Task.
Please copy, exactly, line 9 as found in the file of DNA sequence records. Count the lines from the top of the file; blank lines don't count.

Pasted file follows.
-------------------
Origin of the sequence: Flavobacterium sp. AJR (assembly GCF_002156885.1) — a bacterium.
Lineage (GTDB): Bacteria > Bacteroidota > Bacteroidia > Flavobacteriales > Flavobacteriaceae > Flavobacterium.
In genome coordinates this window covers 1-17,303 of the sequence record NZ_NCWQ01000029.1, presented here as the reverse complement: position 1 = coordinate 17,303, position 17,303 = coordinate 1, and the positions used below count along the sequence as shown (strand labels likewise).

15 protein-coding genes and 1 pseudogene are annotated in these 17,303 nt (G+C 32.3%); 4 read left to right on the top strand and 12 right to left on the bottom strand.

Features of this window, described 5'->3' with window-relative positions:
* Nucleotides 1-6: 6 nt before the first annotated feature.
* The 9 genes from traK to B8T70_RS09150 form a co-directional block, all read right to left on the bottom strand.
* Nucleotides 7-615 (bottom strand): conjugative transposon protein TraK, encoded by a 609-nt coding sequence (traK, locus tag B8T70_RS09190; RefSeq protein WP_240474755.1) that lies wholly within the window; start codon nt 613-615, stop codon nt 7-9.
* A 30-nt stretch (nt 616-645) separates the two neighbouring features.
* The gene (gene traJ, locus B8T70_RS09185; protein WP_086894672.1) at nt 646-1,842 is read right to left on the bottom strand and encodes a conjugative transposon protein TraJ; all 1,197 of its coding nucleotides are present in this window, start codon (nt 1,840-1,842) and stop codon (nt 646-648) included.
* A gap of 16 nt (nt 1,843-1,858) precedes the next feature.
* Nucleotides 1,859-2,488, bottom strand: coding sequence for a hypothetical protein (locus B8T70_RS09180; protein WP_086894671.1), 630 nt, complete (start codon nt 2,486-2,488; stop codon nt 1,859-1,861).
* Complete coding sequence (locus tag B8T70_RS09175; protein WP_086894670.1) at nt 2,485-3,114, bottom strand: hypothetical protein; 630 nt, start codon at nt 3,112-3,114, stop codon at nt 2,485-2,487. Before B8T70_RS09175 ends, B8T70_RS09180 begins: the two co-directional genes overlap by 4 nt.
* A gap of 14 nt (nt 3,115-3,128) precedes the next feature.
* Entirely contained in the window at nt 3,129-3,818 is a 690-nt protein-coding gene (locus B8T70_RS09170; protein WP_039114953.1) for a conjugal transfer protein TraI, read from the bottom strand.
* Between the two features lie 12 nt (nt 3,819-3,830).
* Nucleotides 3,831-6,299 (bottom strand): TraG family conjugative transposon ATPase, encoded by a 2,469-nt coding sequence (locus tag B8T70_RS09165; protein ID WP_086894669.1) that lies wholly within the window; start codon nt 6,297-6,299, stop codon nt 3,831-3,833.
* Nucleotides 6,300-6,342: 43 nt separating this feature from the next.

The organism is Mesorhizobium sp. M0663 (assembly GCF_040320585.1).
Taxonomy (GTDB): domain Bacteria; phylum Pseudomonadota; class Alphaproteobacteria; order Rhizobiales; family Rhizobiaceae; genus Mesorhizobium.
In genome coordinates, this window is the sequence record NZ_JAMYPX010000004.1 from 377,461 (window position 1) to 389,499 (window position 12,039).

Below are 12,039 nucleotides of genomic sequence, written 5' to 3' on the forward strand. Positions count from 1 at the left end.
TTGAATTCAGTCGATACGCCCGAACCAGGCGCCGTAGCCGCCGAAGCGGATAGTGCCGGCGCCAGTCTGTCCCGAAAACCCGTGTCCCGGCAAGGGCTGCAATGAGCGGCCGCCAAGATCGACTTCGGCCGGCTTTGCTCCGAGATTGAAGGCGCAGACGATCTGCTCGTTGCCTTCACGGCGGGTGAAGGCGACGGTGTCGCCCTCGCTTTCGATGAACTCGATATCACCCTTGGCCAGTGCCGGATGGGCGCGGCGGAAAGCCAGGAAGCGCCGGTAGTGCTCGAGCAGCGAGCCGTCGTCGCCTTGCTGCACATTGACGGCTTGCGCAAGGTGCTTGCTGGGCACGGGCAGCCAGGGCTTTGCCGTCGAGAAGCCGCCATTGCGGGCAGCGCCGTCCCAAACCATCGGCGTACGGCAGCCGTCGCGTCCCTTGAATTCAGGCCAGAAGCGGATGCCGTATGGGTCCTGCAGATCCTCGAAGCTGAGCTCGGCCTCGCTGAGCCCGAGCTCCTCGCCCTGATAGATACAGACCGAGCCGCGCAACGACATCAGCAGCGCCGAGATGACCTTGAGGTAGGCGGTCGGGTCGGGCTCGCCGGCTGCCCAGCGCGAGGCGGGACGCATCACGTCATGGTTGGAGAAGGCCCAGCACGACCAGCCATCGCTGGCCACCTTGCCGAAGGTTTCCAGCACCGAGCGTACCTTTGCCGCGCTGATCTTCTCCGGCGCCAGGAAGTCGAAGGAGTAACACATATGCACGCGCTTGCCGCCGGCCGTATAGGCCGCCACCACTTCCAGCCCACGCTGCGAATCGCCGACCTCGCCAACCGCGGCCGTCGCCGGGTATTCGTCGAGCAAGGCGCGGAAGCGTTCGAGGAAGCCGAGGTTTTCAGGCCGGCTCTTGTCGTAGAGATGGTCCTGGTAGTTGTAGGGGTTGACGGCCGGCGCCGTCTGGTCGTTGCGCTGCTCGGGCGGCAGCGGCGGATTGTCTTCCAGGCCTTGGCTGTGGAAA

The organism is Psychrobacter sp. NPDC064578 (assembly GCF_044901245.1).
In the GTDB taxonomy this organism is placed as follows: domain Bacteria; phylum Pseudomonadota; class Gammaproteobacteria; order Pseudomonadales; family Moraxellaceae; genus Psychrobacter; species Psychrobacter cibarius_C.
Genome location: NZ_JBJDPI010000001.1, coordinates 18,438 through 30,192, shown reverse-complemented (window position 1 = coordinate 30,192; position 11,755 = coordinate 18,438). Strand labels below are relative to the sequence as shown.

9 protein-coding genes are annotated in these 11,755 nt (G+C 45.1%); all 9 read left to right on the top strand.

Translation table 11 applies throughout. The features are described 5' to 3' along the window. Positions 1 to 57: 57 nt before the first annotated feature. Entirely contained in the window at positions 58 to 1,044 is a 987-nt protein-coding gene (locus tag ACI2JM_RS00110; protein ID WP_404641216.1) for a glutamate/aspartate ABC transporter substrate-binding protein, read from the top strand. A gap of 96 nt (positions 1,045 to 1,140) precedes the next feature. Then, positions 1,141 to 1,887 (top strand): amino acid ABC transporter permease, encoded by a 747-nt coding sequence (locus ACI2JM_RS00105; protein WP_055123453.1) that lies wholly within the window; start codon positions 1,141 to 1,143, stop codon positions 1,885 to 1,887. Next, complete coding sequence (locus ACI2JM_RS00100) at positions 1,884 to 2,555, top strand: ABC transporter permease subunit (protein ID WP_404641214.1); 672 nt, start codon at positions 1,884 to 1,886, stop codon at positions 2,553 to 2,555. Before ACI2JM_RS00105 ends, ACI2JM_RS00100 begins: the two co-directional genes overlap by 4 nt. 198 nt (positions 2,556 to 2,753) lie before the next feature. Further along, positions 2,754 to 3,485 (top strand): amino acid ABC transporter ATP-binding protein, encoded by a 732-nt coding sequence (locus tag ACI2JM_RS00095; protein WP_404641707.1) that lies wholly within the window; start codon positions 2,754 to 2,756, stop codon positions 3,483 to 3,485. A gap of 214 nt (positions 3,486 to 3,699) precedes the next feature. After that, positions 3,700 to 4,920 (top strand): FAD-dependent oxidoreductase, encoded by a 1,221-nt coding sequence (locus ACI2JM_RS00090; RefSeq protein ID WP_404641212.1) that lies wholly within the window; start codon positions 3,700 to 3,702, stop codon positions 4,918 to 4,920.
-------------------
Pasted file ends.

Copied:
* A 30-nt stretch (nt 616-645) separates the two neighbouring features.